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Former NYT reporter Alex Berenson slams lockdown governors: ‘They are fools who haven’t read the data’



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In an interview Tuesday night with Fox News host Tucker Carlson, former New York Times reporter Alex Berenson went after proponents of continued lockdown measures, including state and local leaders, calling them "fools who haven't read the data."

What did he say?

"I'm getting sick of people saying, 'We don't know much about this virus, we don't know enough to know what the right steps are,'" Berenson said. "If that's true, why have we shut down the world?

"We do know a lot about this virus," he insisted. "We know the average age of death in the United States and worldwide is probably about 80 or 82, and we know about half, if not more, of the people who die in the United States die in nursing homes."

But instead of focusing on protecting nursing home residents, Berenson argued that "our leaders are spending time haranguing us about masks and destroying the economy with lockdowns and every day it makes less sense and every day it's more infuriating."

He went on to suggest that state and local leaders should lift restrictions to get the economy going while protecting the most vulnerable populations, rather than continuing measures that are unnecessarily destroying society.

When Carlson asked if he thought lockdown proponents were knowingly enacting unnecessary measures, Berenson responded by saying, "If they don't know, they are fools and haven't read the data which is publicly available, which is available on their own government websites."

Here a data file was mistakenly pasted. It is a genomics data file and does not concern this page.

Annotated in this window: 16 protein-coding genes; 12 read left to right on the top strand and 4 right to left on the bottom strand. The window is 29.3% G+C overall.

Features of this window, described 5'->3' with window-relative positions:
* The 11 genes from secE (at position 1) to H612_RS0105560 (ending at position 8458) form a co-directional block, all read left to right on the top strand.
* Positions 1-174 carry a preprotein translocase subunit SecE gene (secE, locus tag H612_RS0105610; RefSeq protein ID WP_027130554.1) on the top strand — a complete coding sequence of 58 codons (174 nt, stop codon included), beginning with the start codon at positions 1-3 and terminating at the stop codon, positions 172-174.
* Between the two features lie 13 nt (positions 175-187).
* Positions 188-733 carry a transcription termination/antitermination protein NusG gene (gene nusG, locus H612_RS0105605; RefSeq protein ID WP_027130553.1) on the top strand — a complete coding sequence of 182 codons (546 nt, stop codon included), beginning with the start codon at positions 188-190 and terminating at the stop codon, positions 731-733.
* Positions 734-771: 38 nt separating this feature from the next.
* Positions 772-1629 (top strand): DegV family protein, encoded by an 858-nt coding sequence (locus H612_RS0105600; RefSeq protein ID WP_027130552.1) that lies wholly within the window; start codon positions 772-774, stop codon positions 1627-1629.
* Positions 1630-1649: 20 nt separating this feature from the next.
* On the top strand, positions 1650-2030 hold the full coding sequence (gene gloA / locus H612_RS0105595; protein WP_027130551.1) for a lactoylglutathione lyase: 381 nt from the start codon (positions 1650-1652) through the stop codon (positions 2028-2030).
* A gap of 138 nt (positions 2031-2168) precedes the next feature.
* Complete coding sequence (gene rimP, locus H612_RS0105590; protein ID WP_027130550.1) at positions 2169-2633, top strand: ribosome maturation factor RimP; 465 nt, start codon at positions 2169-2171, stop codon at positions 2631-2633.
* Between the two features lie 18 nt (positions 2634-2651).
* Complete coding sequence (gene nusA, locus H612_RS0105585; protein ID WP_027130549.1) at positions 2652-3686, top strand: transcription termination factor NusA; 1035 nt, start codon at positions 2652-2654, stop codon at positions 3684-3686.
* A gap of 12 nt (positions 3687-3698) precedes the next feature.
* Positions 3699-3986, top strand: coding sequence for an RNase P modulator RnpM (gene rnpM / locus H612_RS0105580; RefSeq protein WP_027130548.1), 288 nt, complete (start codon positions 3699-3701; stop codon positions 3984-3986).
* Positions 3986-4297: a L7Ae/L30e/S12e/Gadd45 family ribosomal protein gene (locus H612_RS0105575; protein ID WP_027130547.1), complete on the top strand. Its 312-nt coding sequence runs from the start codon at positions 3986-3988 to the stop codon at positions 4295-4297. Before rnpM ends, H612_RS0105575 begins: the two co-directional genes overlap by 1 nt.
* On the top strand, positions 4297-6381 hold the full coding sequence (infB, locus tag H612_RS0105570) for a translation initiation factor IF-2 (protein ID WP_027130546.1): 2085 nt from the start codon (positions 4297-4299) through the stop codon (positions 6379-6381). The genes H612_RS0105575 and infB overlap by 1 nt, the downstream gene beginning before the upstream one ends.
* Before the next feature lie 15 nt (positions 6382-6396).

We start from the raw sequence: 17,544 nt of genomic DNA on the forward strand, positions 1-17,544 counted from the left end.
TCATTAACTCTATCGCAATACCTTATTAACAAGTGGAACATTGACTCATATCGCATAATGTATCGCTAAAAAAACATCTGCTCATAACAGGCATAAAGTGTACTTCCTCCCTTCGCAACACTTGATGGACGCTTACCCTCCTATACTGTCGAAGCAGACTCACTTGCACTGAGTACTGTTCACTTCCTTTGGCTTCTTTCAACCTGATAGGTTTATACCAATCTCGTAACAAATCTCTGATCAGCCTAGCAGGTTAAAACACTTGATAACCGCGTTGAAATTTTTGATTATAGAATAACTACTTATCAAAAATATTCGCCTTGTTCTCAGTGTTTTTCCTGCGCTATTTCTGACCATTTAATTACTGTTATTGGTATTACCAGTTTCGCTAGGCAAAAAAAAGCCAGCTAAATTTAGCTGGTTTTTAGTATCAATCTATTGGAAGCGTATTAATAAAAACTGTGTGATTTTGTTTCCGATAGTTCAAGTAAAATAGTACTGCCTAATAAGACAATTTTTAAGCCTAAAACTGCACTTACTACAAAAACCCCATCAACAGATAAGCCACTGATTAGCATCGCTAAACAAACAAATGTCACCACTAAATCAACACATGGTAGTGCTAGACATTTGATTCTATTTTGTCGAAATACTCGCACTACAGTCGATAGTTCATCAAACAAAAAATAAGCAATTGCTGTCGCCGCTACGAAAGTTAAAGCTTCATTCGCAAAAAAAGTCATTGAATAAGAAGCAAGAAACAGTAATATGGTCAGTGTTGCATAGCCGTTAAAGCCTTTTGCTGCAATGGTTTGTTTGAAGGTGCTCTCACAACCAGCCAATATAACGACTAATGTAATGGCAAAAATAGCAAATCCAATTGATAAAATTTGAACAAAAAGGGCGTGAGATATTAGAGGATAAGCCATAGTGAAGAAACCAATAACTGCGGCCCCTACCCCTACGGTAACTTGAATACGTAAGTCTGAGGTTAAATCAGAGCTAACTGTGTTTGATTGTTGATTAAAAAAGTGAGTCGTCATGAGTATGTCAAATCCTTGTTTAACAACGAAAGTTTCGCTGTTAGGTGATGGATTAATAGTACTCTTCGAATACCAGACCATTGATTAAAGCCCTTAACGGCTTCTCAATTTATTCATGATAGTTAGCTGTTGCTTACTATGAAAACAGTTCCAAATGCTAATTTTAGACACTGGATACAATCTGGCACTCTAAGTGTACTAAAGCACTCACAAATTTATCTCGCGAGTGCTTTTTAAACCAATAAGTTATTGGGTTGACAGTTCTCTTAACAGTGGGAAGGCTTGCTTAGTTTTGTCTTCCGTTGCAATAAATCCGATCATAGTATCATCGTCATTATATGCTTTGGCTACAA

Crazy Hypocrisy Of Leading Scientist In Favor Of Lockdowns Exposed By Tucker Carlson & Alex Berenson

Berenson has been a leading anti-lockdown voice

Berenson, who worked for the Times from 1999-2010, has been one of the leading voices speaking out against draconian lockdown measures amid the coronavirus pandemic.

In early April, he sounded the alarm about the flawed coronavirus models that he said were leading the economy into a "freefall" by driving state and local officials to outdo one another in enacting stricter and stricter measures.

In late March, he also brought attention to Dr. Neil Ferguson, the leading epidemiologist at Imperial College London, after Ferguson drastically revised his doomsday models from 500,000 deaths in the United Kingdom to just 20,000. The same model projected 2.2 million deaths in the United States. The Imperial College model was the model that propelled the U.S. and U.K. governments to enact lockdown measures to combat the virus.

Ferguson has since stepped down from his role advising the government in emergencies after he was caught breaking his own social distancing rules to cheat with a married woman.

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